On the one hand, Chicken Little sold an estimated $40.1 million of tickets in theaters across North America in its opening weekend, beating Gulf War movie Jarhead, and low budget horror flick Saw II.
While that’s an "encouraging debut," its not nearly as well as Pixar’s openings do — "The Incredibles" grossed over $70 million opening weekend. Chicken Little compares with such also ran (but money-making) animated films like 20th Century Fox’s "Robots" ($36 million) and DreamWorks’ "Shark Tale" ($47.6 million).
More than anything, in the weekend’s box office, Disney was fortunate not to be competing against other kid friendly flix.
But that’s just the opening weekend gross comparos. Where the difference becomes more acute is in the reviews and word of mouth, which will significantly impact subsequent weekend traffic.
It appears that Chicken Little may not have much in the way of have legs:
"For those of us who were rooting for Disney’s "Chicken Little" to give Pixar and DreamWorks a run for their money, the studio’s first fully computer-animated feature is a deep disappointment. For those of us who grew up on the magical splendors of Disney animation, this magic-free film is heartbreaking. If I could find some facet to praise, I’d be glad to do so, but the production’s mediocrity is all-pervasive — story, character, graphic design, even music — and it all points to a failure of corporate imagination, or maybe just nerve. Instead of staking out its own territory, "Chicken Little" recycles jokes and tired themes from the attic of popular culture. Instead of falling, the film’s pretty blue sky rains pieces of other movies . . .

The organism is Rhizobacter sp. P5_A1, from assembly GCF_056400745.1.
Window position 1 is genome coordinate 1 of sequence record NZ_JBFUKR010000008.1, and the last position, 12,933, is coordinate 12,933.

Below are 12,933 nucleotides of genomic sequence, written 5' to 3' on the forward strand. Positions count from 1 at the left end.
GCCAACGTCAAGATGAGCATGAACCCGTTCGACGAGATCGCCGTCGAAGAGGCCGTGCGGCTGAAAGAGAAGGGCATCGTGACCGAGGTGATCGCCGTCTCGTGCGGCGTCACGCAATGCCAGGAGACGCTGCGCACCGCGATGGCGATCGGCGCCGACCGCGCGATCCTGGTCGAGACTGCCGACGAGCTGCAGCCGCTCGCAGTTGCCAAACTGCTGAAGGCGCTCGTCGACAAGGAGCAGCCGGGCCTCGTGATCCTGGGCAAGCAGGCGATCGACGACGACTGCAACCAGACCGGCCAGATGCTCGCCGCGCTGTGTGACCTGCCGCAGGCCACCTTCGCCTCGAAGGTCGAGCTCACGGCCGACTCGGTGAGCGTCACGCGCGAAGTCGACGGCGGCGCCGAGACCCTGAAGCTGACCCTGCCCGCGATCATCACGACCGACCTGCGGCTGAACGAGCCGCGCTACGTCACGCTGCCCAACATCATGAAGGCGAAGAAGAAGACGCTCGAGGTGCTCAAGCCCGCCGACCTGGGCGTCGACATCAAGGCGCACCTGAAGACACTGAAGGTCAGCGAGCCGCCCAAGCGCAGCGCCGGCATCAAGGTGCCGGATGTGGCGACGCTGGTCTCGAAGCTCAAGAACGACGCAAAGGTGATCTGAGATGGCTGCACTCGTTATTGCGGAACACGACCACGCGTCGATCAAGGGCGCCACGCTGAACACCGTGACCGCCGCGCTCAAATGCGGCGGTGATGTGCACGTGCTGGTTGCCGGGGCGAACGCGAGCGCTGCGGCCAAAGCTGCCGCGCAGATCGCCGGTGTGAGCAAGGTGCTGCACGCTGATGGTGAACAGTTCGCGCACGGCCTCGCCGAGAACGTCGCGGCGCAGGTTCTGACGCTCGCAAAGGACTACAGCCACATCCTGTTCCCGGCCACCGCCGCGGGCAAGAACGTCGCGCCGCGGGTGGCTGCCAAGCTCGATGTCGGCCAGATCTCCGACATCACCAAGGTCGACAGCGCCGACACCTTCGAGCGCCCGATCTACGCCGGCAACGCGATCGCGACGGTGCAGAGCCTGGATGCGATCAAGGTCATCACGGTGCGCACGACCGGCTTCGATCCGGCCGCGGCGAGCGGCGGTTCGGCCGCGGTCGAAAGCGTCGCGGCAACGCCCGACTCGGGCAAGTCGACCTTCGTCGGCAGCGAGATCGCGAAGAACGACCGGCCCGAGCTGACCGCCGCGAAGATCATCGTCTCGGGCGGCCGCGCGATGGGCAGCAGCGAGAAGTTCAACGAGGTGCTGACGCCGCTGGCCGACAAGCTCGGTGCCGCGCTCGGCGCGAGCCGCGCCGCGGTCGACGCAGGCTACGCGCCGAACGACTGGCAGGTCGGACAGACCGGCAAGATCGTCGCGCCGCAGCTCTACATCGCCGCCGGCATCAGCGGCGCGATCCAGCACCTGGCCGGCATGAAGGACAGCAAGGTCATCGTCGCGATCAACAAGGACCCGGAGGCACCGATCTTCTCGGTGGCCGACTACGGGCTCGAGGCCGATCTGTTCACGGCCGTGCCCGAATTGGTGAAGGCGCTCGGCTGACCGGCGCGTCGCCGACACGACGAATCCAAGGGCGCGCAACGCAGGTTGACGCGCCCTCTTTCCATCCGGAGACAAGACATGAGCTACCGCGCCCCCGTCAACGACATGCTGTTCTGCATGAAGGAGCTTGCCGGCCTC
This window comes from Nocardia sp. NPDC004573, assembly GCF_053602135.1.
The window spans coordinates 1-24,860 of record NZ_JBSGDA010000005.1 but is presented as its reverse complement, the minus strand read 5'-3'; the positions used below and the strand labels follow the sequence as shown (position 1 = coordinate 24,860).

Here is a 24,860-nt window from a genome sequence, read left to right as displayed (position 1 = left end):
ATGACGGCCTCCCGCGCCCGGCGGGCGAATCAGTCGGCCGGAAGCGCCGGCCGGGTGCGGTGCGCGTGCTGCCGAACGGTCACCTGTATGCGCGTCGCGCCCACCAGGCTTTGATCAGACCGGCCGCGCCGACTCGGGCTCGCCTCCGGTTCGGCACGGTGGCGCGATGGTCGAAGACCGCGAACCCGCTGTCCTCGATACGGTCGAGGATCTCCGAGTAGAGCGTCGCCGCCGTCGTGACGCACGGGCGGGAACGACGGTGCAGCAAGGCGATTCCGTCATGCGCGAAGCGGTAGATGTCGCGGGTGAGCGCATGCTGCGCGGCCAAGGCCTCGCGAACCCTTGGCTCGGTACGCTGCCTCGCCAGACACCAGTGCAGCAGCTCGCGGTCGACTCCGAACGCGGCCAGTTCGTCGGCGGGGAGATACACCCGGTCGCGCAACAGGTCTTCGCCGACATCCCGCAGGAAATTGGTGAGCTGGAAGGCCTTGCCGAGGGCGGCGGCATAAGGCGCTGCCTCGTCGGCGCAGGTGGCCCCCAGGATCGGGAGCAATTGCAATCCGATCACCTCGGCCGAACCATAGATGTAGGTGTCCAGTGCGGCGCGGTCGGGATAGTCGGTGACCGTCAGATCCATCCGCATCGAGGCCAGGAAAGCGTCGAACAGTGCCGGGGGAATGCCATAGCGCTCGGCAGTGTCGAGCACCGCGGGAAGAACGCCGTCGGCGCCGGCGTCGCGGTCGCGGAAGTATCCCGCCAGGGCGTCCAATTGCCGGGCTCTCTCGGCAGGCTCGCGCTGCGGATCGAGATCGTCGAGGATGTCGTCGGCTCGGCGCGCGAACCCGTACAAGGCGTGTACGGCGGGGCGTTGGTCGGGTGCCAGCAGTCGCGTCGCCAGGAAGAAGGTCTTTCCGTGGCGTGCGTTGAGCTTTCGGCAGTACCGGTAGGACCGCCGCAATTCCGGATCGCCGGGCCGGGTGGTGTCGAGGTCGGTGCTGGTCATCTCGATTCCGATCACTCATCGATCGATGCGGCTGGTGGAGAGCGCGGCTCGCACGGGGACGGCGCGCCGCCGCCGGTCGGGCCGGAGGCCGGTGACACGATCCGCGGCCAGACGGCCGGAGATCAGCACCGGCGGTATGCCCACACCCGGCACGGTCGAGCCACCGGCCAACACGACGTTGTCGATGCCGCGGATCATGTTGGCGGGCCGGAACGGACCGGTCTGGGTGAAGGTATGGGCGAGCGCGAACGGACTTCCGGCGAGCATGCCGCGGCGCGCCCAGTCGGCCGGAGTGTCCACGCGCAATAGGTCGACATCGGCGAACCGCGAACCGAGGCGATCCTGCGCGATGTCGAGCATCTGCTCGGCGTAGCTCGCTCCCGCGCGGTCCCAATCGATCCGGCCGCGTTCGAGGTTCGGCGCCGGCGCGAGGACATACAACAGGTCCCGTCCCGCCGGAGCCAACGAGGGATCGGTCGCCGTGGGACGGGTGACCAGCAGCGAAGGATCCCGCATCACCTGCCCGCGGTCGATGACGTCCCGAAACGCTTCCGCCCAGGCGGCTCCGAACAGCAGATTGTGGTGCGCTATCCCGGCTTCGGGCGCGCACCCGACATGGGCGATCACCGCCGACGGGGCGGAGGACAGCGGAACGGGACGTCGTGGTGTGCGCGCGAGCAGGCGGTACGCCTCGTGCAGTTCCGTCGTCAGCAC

Why did Disney settle for such banality? Why does a movie made for little kids include a Barbra Streisand joke? Or earnest talk about the need for closure in Chicken Little’s troubled relationship with his widowed father (who is voiced, with show-bizzy Bronx inflections, by Garry Marshall)? Closure? That’s not comprehensible to children. Still, the use of the word, like those pseudo-hip homages to Steven Spielberg, hints at the anxiety that must have driven the production process. There’s a sense of filmmakers desperate to entertain, yet unsure how to go about it in a swiftly changing culture. Disney resisted embracing the computer revolution for a dangerously long time, but the crucial issue here isn’t animation technology. It’s storytelling, an art — and an endlessly exacting discipline — at which the Mouse House, as Variety likes to call the studio, once excelled.
In the best animated features from DreamWorks, and in every production thus far from the peerless entertainers at Pixar (whose films have been distributed by Disney), the stories revel in their inventiveness, sing with joyous humor, play to a wide range of ages and shine with hard-won clarity. Faced with such formidable competition, "Chicken Little" doesn’t fly, even though little kids may be glad to sit still for its bright, peppy pictures and frenetic pace. The frenzy, which is almost palpable, recalls the chronic hyperactivity of Disney’s live-action monstrosity "Inspector Gadget." From a studio that needs an animated hit comes a cartoon that needs a hit of Ritalin."
Disney didn’t hurt themselves with this flick — but they didn’t force Pixar back to the table in a weakened postion, either. Should be interesting once the serious negotiations between Disney and Pixar Animation Studios ramp up.
UPDATE: November 8, 2005 6:49am
Pixar reports bang up earnings:
With Frenzied ‘Chicken Little,’ Disney Hits Us Over the Head
WSJ, November 4, 2005; Page W1
Disney’s latest offering proves pundits wrong
Christopher Parkes in Los Angeles
FT.com, 3:40 a.m. ET Nov. 7, 2005